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How the FBI and the Chicago Police Murdered a Black Panther

by Jeffrey Haas

Pub Date: Nov. 1st, 2009
ISBN: 978-1-55652-765-4
Publisher: Lawrence Hill Books/Chicago Review

An earnest attorney looks back at a notorious 1960s slaying.

Haas, a founder of the People’s Law Office (PLO) in 1969, renders this disturbing eyewitness account in straightforward prose. It’s a memoir of his experiences as well as the story of an incident still recalled in Chicago as a deplorable example of police brutality. Growing up Jewish in middle-class Atlanta, the author’s early awareness of Jim Crow propelled him toward engagement in progressive politics. As a young lawyer in Chicago, he became fascinated with the youthful Fred Hampton, who combined a passion for the black militant cause with eloquence and cool-headedness. Haas volunteered the PLO’s services to the Panthers shortly before the fateful events of Dec. 4, 1969. The entire city became mired in tension as word spread that officers working for State’s Attorney Edward Hanrahan had riddled Hampton’s apartment with bullets, killing two and wounding several Panthers. Hanrahan and the Chicago police were quickly put on the defensive, as the African-American community seethed over an evident cover-up: “It was clear to anyone viewing the ravaged apartment that Fred was shot to death on his bed.” The raid accomplished the goals of Hanrahan and FBI director J. Edgar Hoover, as the Panthers rapidly declined in membership and influence. “No one could replace Fred’s charisma, energy, or organizing ability,” Haas writes. However, the murder destroyed the credibility of Chicago law enforcement and the Chicago Tribune, and ruptured the relationship between the black community and the Daley political machine. When charges against the Panthers were hastily dropped and a federal grand jury petered out, the PLO lawyers pursued a civil-rights suit, never dreaming that it would take 15 years to settle. Along the way, they unearthed proof that the FBI’s COINTEL program had encouraged violence against the Panthers. Although the dramatic tension dissipates in the book’s second half, which covers the suit in minute detail, Haas mostly avoids leftist melodrama and offers a diligent defense of the legal rights of political radicals.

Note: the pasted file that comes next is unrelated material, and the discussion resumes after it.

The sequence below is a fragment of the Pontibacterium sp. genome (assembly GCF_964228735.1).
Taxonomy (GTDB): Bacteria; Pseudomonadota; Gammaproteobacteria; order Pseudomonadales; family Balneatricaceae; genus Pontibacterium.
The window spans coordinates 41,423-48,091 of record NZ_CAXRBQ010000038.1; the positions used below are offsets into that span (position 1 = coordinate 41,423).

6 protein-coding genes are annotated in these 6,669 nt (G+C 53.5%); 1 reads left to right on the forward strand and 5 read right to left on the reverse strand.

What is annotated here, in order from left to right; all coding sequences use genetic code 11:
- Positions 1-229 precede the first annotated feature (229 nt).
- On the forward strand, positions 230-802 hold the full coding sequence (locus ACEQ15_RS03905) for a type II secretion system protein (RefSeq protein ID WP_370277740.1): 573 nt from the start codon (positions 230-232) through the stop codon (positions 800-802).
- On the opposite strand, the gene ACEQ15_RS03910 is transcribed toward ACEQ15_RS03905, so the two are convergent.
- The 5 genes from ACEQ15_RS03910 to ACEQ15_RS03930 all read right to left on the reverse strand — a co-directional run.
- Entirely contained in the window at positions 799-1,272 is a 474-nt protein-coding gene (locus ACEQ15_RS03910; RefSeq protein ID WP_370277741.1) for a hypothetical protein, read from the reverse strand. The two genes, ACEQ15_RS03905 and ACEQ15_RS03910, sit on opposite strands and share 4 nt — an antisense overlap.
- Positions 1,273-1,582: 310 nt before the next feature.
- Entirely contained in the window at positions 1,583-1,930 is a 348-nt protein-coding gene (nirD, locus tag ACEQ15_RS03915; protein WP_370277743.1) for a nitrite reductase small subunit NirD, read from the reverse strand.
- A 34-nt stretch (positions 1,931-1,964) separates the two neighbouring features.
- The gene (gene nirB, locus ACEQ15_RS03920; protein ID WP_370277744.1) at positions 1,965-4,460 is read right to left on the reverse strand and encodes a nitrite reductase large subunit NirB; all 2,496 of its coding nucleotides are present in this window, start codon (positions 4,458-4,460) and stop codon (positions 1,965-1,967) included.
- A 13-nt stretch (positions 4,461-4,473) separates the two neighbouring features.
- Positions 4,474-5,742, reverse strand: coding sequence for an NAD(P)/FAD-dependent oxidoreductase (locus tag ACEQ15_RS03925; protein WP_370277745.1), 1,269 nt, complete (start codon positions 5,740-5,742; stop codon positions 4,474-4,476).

A still-chilling tale of law-enforcement misconduct.